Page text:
chest.

Tell them to wait a few seconds and then breathe out slowly. It

might take a few tries to get it right but this also will help them feel and look more comfortable and confident.

A smile is really the shortest way between two people. But some

people only like to smile once every leap year and then they forget!

Tell them, “If you smile at three people today, at least one of them

will smile back at you.”

“Then you can pass on that smile to someone else tomorrow.”

Record them on video if you have a camera – you could even use a

little web cam attached to your computer.

Let them practice which exercises they want to do and keep the

recording.

Then, get them to record themselves a few weeks later or

whenever they want to do so.

The improvement they will see will help to boost their confidence.

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Are Martial Arts Courses Helpful?

Some parents will react to their child, especially a son, being bullied

by trying to teach them how to defend themselves or fight the bully.

This can have some benefits but it is not likely to be much use to the child because:

It will take some time for them to learn enough to be able to defend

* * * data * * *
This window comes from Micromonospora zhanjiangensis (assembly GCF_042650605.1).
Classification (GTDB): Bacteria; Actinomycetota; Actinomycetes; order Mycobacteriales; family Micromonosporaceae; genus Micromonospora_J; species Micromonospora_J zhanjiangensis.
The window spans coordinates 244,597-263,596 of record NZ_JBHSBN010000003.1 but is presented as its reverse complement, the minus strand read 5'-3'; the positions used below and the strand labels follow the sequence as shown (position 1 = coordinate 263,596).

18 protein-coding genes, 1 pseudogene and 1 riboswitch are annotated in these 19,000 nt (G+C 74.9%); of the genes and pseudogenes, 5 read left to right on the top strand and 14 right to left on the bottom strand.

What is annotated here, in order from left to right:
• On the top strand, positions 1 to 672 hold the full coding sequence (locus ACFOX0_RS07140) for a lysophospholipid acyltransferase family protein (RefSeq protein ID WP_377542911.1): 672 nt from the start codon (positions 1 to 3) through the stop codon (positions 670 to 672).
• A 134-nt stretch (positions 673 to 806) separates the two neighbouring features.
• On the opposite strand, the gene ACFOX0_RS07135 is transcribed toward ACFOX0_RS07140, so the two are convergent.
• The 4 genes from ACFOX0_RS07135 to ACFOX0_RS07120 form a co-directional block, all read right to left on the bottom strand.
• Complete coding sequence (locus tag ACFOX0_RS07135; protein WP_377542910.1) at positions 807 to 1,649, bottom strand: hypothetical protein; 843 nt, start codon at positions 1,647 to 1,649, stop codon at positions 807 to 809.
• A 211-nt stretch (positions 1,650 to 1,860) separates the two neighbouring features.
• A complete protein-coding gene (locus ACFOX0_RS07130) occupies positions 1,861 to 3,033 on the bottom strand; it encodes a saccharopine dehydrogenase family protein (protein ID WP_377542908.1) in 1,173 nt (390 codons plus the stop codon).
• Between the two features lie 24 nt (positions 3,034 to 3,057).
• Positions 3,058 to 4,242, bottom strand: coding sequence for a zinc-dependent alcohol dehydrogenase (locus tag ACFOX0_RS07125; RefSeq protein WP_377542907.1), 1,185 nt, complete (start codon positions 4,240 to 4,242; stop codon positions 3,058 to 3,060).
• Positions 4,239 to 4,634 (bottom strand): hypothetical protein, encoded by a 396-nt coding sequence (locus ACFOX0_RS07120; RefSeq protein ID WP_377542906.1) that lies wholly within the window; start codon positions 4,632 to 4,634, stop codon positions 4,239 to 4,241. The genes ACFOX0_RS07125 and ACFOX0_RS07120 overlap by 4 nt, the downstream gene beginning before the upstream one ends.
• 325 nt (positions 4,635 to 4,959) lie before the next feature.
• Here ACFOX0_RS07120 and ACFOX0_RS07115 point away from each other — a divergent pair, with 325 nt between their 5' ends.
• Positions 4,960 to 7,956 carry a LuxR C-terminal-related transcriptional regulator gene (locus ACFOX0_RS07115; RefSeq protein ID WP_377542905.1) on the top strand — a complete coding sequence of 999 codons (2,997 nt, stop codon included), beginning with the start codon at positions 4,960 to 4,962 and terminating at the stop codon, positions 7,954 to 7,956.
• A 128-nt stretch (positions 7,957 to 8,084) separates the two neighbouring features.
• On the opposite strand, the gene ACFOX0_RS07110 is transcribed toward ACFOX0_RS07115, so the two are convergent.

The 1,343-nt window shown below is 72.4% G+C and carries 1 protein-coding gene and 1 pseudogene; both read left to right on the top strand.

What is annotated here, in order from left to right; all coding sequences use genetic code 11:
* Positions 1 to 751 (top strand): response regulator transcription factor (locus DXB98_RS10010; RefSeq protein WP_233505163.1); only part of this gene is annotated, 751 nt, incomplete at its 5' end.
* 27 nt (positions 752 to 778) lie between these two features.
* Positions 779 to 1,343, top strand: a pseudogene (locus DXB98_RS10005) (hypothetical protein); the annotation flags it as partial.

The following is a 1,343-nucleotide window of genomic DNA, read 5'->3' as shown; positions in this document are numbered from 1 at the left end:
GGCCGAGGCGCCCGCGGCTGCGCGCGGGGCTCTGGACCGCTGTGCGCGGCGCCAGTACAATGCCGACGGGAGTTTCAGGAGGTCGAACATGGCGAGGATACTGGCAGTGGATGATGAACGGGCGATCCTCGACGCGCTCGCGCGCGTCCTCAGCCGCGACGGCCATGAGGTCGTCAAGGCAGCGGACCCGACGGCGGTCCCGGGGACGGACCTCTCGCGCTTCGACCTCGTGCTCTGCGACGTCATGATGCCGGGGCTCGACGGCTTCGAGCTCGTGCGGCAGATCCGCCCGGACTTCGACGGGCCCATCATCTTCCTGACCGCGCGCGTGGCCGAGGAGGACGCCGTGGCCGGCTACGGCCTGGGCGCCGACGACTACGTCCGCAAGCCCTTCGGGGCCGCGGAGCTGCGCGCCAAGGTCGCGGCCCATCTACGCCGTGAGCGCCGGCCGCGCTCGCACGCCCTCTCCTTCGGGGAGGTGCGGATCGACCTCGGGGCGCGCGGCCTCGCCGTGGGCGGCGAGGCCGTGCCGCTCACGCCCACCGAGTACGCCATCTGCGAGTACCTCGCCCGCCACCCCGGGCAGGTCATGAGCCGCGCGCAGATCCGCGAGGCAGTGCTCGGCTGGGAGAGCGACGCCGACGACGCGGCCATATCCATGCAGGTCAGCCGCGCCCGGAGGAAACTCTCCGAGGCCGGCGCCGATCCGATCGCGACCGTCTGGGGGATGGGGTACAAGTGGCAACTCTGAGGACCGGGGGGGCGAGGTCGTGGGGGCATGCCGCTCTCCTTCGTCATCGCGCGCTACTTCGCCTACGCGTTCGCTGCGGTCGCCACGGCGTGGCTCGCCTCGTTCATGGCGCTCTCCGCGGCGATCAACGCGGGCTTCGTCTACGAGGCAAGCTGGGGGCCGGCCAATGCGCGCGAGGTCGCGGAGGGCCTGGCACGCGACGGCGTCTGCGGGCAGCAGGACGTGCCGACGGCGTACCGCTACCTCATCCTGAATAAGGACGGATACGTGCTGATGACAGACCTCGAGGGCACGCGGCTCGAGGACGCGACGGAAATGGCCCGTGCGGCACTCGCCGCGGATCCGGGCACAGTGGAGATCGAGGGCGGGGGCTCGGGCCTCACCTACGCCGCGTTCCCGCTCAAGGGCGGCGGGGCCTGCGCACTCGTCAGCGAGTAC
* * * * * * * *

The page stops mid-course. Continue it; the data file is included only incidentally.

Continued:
themselves.

It suggests to them, when they are very impressionable, that

violence should be countered with equal or greater force.

When they fight back, it is likely that the bully or their mates will

escalate their aggression and the risk of injury to your child or

others will increase.

Many parents think about enrolling their children in martial arts or

other strength building, sports-related courses.

I believe that a properly run course, which is appropriate for the

age of the child, can have benefits over time.

The major benefits for most children will be:

An increase in their self-esteem which may reduce the likelihood

that they will be targets of further bullying.

Interacting with the other children who are also taking the course.

Better fitness.

Increased self-discipline from having to fit the exercises and

training sessions into their daily routine.

A good course will help your child, but any fitness or sport-related